Kathrin Schiebler
Co-founder of Green Window Agency
Berlin, Germany
I am Kathrin, co-founder of the Green Window Agency, and I want to accelerate change to a greener economy and society through innovative communication. Whether communicating sustainability or other vital topics, our creative choices can shape conversations and raise awareness to impact our world positively. Communication is a powerful tool that drives change and sparks deep conversations! In short, I create movements for a more sustainable future, not just advertising campaigns, branding, or concepts.
Your Agency, focuses on sustainability-related communication projects. What challenges have you faced in this field?
In sustainability communication, we are constantly challenged to remain authentic and transparent. It‘s crucial to base relevant messages on facts and transparently report on progress rather than simulating perfection. We inspire and support our customers to disclose every step of their sustainable development. This approach not only protects against the infamous shitstorms but also promotes a deeper relationship with the end consumer through a culture of openness and trust!
In your opinion, what role does art and creativity play in communicating sustainable projects?
Art and creativity are essential elements for conveying the messages of sustainability. They act as bridge builders between the mind and the heart, creating emotional connections and encouraging reflection. In advertising, we use these disciplines to make complex topics tangible.
And yes, the design created using artificial intelligence is a powerful tool to raise awareness about sustainability. AI can help create personalized and engaging content tailored to the user and has a more significant impact. The new technology allows us to analyze large amounts of data and identify trends, which can inspire innovative and targeted campaigns that reach both the public and businesses and motivate them to take action.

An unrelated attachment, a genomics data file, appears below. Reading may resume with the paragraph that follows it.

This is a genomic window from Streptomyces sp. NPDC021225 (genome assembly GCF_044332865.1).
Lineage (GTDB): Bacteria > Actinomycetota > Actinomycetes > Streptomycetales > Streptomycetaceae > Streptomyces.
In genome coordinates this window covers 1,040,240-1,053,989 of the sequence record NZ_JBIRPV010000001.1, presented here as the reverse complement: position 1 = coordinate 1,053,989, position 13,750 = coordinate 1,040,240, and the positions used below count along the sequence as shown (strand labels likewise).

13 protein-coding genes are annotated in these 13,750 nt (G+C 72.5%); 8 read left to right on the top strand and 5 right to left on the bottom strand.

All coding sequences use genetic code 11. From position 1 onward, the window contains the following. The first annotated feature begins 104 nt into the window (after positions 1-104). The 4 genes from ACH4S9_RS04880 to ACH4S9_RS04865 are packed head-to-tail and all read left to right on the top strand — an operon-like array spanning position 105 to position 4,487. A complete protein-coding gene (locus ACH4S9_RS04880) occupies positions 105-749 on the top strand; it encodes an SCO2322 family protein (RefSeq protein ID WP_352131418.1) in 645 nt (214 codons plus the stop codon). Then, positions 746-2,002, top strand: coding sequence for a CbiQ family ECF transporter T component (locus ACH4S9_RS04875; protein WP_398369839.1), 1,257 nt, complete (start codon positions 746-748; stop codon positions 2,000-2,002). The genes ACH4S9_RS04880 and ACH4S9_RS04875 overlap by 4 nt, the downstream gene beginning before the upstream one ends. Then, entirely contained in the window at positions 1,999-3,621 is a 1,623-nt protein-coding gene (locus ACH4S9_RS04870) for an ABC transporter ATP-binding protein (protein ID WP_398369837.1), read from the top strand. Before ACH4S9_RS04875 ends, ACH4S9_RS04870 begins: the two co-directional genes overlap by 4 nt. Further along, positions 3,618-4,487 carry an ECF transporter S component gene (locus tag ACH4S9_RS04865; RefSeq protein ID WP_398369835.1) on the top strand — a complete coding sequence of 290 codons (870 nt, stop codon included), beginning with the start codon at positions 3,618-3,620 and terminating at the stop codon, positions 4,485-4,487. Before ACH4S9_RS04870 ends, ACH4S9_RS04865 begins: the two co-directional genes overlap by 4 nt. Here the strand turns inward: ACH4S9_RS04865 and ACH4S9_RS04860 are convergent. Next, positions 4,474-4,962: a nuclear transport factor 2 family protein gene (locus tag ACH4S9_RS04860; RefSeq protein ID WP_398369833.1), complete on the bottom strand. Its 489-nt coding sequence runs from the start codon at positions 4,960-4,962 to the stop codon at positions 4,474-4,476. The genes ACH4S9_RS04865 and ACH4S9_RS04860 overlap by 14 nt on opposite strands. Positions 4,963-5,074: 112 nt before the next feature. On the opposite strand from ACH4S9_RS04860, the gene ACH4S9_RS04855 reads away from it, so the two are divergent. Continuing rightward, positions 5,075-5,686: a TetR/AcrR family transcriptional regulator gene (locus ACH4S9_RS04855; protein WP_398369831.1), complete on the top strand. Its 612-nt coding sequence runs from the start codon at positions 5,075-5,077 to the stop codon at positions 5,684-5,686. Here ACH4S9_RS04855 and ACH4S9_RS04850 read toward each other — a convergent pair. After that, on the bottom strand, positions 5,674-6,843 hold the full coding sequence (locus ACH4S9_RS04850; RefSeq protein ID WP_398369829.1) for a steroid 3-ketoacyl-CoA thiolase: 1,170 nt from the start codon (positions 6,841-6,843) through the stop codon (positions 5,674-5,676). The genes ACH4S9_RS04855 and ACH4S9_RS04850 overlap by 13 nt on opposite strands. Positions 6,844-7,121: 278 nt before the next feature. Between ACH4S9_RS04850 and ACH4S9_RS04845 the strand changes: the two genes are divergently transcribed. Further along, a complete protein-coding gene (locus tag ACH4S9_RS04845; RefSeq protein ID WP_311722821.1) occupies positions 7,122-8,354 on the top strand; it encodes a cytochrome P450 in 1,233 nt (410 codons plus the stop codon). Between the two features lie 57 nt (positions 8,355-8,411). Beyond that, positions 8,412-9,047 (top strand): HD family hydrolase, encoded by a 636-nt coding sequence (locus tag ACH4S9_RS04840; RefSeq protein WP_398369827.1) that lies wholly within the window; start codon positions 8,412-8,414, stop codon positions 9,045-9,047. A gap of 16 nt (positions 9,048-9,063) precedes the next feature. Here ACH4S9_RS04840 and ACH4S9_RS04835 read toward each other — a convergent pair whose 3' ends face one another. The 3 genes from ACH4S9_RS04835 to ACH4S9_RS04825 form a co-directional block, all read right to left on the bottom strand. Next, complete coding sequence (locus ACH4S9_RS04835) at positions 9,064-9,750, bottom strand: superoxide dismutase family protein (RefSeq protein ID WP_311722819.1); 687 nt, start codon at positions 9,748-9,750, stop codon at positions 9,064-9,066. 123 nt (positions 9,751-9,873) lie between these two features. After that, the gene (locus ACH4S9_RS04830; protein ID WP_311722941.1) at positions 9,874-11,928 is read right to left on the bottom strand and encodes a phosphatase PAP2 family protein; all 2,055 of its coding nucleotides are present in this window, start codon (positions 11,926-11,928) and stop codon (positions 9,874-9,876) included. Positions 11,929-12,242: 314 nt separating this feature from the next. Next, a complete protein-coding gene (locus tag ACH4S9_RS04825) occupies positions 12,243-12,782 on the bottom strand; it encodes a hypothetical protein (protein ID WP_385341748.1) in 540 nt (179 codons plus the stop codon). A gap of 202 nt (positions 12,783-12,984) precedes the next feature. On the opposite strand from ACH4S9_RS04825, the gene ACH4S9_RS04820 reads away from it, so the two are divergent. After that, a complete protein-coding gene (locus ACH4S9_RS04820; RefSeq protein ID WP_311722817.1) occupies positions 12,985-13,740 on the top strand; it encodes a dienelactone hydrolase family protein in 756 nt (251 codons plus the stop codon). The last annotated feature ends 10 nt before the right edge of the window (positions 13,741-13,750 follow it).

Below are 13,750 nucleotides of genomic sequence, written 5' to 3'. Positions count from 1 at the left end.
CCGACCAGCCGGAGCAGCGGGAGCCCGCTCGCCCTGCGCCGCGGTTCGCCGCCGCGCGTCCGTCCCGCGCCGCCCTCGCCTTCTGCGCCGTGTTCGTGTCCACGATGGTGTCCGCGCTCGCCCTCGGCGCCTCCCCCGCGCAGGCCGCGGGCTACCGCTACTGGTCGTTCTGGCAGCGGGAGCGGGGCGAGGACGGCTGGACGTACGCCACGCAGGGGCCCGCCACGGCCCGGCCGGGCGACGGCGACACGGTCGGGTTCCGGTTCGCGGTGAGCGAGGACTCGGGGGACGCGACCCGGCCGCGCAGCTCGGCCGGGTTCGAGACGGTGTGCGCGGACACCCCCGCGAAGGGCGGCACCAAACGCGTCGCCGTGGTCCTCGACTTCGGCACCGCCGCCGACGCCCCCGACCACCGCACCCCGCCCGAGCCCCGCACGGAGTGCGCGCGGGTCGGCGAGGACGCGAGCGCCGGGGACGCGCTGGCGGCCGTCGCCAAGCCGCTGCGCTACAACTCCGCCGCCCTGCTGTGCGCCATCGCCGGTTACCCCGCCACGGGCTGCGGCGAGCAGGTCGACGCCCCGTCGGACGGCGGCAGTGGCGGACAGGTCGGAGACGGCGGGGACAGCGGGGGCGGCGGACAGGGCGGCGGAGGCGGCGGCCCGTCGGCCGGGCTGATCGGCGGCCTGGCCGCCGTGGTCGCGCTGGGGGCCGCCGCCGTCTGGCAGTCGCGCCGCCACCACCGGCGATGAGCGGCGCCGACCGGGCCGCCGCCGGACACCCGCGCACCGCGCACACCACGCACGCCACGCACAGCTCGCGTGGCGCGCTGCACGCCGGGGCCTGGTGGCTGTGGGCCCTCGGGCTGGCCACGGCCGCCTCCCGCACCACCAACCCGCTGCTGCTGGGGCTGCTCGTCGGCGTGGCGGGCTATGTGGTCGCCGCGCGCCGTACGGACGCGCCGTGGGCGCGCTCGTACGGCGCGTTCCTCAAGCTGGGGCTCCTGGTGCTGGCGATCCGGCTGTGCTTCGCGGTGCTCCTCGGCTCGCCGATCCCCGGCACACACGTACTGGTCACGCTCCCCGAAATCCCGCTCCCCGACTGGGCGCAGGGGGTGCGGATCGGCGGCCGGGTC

Nevertheless, human influence is essential. Creativity, empathy, and ethical judgment are human qualities that AI cannot replicate. People are necessary to guide the direction of AI, interpret its outputs, and ensure that they are aligned with the company‘s values and goals.
You live in Berlin, a city with a long artistic tradition. What opportunities do you think a city like Berlin can offer to those wishing to engage with the world of sustainable communication and the new technologies related to artificial intelligence?
Living and working in Berlin means being on the cutting edge. The city is still considered a creative source of inspiration with a remarkable freedom of thinking, feeling, and doing, and this attracts creative people from all over the world. I love the diverse mix of people here, from the creative free spirit in Kreuzberg to the tech innovator in Mitte - everyone brings their vision for a sustainable future, which inspires me.
Apart from that, there are various events, workshops, and hackathons where you can continue your education and network. Universities and research institutes offer resources for research and development. The numerous AI startups and incubators that create a platform for creative and technological exchange are added. This dynamic infrastructure makes it possible to develop and implement innovative ideas.
Can you tell us more about the Greentech Festival? Could it be considered a reference point for sustainable innovation?
The Greentech Festival in Berlin is a dynamic platform that brings sustainability to the forefront by offering innovations, discussions, and solutions for a greener future. With over 11,500 participants, 160 exhibitors, and 180 speakers, it is a vibrant meeting place for real changemakers.

The range of topics ranges from controversial debates about protest movements and their influence on climate protection to discussions about the role of technology and innovation as political drivers in the fight against climate change.
At the festival, you meet exciting start-ups, such as Protegg. Protegg has found an innovative solution to an everyday problem: it takes eggshells that are usually thrown away and transforms them into a new, biologically based raw material. This material, which they call ESM (Eggshell Membrane), is then used to create bioplastic. Not only is this plastic a more environmentally friendly alternative to regular plastic made from petroleum, but it also has unique properties that make it useful for advanced technologies such as sensors and trademark protection through DNA engineering. What is special about this innovation is that it shows how industrial waste can be transformed into high-quality, valuable, and sustainable products.
The interview continues  in the magazine
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